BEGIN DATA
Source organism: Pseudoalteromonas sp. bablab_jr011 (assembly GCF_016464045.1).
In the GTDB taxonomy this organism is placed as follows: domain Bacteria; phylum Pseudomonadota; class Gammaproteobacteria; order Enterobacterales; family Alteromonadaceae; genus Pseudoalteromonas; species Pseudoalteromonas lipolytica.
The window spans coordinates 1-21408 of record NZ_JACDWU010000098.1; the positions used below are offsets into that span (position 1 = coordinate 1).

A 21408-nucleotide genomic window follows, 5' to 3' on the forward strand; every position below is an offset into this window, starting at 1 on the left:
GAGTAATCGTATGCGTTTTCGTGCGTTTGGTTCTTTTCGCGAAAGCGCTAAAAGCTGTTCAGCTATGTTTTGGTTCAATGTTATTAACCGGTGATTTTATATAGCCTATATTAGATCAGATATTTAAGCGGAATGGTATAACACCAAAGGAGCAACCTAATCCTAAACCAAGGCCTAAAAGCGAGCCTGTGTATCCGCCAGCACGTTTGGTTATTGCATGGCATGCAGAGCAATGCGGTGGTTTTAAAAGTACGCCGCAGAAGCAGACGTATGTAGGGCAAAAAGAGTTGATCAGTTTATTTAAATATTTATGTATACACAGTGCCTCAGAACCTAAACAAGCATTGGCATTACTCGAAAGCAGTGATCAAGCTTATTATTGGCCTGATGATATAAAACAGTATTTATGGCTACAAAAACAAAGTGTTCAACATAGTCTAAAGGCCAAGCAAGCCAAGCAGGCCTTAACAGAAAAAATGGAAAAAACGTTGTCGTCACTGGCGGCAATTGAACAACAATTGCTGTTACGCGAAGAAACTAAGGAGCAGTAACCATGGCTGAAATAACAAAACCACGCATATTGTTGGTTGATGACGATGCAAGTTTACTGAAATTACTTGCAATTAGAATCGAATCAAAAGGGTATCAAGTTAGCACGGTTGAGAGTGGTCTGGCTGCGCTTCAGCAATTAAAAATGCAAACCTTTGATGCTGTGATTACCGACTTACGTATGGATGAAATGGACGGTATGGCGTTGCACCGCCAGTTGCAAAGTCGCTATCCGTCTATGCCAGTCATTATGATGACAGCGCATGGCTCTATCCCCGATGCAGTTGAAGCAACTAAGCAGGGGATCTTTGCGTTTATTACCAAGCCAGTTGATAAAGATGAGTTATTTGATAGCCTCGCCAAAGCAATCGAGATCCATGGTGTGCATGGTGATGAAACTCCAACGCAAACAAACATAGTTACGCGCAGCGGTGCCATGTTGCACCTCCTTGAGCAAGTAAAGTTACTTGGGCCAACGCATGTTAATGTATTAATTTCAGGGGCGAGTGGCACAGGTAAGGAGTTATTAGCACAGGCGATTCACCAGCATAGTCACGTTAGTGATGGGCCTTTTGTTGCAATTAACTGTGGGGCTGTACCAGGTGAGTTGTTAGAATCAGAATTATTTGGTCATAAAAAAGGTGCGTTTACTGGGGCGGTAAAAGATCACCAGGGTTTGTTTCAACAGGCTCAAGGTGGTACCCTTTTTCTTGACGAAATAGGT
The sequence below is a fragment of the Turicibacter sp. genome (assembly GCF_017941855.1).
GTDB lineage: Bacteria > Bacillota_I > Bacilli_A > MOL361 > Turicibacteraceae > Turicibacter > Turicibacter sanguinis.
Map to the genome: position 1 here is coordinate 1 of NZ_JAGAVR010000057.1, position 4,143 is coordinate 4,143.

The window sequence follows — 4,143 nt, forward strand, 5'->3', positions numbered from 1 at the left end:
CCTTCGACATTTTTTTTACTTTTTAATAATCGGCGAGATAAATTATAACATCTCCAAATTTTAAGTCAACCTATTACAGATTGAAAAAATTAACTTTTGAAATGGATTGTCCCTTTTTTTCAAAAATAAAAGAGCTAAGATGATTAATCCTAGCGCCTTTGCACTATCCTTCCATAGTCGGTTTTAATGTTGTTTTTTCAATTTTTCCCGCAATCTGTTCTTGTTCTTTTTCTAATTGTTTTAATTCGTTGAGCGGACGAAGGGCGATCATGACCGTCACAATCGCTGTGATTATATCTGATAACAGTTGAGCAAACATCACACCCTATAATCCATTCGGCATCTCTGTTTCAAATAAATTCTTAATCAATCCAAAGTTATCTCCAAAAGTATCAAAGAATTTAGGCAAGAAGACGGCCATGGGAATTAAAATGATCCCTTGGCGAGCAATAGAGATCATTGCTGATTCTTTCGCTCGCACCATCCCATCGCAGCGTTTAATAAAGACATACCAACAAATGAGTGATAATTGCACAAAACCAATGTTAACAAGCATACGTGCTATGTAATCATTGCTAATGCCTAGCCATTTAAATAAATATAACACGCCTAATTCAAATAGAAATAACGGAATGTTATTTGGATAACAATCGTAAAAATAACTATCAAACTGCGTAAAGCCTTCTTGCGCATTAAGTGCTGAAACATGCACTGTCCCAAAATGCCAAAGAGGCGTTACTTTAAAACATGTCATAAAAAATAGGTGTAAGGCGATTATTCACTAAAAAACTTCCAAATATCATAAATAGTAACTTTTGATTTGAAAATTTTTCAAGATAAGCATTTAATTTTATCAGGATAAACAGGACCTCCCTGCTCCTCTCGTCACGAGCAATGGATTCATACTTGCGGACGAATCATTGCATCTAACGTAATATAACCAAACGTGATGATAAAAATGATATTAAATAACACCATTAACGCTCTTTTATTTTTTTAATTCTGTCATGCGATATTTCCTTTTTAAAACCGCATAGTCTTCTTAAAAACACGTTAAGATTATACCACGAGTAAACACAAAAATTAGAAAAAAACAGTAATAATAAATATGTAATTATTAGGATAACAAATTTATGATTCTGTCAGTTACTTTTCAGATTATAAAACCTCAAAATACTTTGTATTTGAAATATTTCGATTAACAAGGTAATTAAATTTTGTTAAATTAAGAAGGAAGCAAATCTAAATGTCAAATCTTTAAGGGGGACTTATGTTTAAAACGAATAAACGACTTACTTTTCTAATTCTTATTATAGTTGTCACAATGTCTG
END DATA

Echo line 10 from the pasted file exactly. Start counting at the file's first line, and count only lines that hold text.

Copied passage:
CCTTCGACATTTTTTTTACTTTTTAATAATCGGCGAGATAAATTATAACATCTCCAAATTTTAAGTCAACCTATTACAGATTGAAAAAATTAACTTTTGAAATGGATTGTCCCTTTTTTTCAAAAATAAAAGAGCTAAGATGATTAATCCTAGCGCCTTTGCACTATCCTTCCATAGTCGGTTTTAATGTTGTTTTTTCAATTTTTCCCGCAATCTGTTCTTGTTCTTTTTCTAATTGTTTTAATTCGTTGAGCGGACGAAGGGCGATCATGACCGTCACAATCGCTGTGATTATATCTGATAACAGTTGAGCAAACATCACACCCTATAATCCATTCGGCATCTCTGTTTCAAATAAATTCTTAATCAATCCAAAGTTATCTCCAAAAGTATCAAAGAATTTAGGCAAGAAGACGGCCATGGGAATTAAAATGATCCCTTGGCGAGCAATAGAGATCATTGCTGATTCTTTCGCTCGCACCATCCCATCGCAGCGTTTAATAAAGACATACCAACAAATGAGTGATAATTGCACAAAACCAATGTTAACAAGCATACGTGCTATGTAATCATTGCTAATGCCTAGCCATTTAAATAAATATAACACGCCTAATTCAAATAGAAATAACGGAATGTTATTTGGATAACAATCGTAAAAATAACTATCAAACTGCGTAAAGCCTTCTTGCGCATTAAGTGCTGAAACATGCACTGTCCCAAAATGCCAAAGAGGCGTTACTTTAAAACATGTCATAAAAAATAGGTGTAAGGCGATTATTCACTAAAAAACTTCCAAATATCATAAATAGTAACTTTTGATTTGAAAATTTTTCAAGATAAGCATTTAATTTTATCAGGATAAACAGGACCTCCCTGCTCCTCTCGTCACGAGCAATGGATTCATACTTGCGGACGAATCATTGCATCTAACGTAATATAACCAAACGTGATGATAAAAATGATATTAAATAACACCATTAACGCTCTTTTATTTTTTTAATTCTGTCATGCGATATTTCCTTTTTAAAACCGCATAGTCTTCTTAAAAACACGTTAAGATTATACCACGAGTAAACACAAAAATTAGAAAAAAACAGTAATAATAAATATGTAATTATTAGGATAACAAATTTATGATTCTGTCAGTTACTTTTCAGATTATAAAACCTCAAAATACTTTGTATTTGAAATATTTCGATTAACAAGGTAATTAAATTTTGTTAAATTAAGAAGGAAGCAAATCTAAATGTCAAATCTTTAAGGGGGACTTATGTTTAAAACGAATAAACGACTTACTTTTCTAATTCTTATTATAGTTGTCACAATGTCTG